|Born||5 June 1941|
Buenos Aires, Argentina
Martha Argerich (Eastern Catalan pronunciation: [ˈmaɾta əɾʒəˈɾik]; Spanish pronunciation: [ˈmaɾta aɾxeˈɾitʃ]; born 5 June 1941) is an Argentine-Swiss classical concert pianist. She is widely considered one of the greatest pianists of all time.
Argerich was born in Buenos Aires, Argentina. Her paternal ancestors were Spaniards from Catalonia based in Buenos Aires since the 18th century. Her maternal grandparents were Jewish immigrants from the Russian Empire, who settled in Colonia Villa Clara in Argentina's Entre Ríos province, one of the colonies established by Baron de Hirsch and the Jewish Colonization Association. The provenance of the name Argerich is Catalonia.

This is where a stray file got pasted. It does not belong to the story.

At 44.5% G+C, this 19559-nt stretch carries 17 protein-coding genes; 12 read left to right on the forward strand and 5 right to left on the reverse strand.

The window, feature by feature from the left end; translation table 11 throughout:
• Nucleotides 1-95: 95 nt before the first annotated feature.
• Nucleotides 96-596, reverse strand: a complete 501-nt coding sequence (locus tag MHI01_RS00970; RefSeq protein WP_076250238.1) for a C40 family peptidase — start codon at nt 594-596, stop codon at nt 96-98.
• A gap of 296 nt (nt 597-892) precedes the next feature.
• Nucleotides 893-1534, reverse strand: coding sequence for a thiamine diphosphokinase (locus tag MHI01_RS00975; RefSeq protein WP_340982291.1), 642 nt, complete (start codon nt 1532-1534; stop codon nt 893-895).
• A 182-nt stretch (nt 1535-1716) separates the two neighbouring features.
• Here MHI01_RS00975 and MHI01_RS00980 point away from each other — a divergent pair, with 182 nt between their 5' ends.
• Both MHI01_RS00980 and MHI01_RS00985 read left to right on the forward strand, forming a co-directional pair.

A precocious child, Argerich began kindergarten at the age of two years and eight months, where she was the youngest child. A five-year-old boy, who was a friend, teased her that she would not be able to play the piano, and Argerich responded by playing perfectly, by ear, a piece their teacher played them. The teacher immediately called the mother and they "started making a fuss." She started learning the piano at the age of three. At the age of five, she moved to teacher Vincenzo Scaramuzza, who stressed to her the importance of lyricism and feeling. Argerich gave her debut concert in 1949 at the age of eight. The family moved to Europe in 1955, where Argerich studied with Friedrich Gulda in Austria, whom Argerich describes as one of her major influences. She later studied with Stefan Askenase and Maria Curcio. Argerich also seized opportunities for brief periods of coaching with Madeleine Lipatti (widow of Dinu Lipatti), Abbey Simon, and Nikita Magaloff. In 1957, at sixteen, she won both the Geneva International Music Competition and the Ferruccio Busoni International Competition within three weeks of each other. [n 1]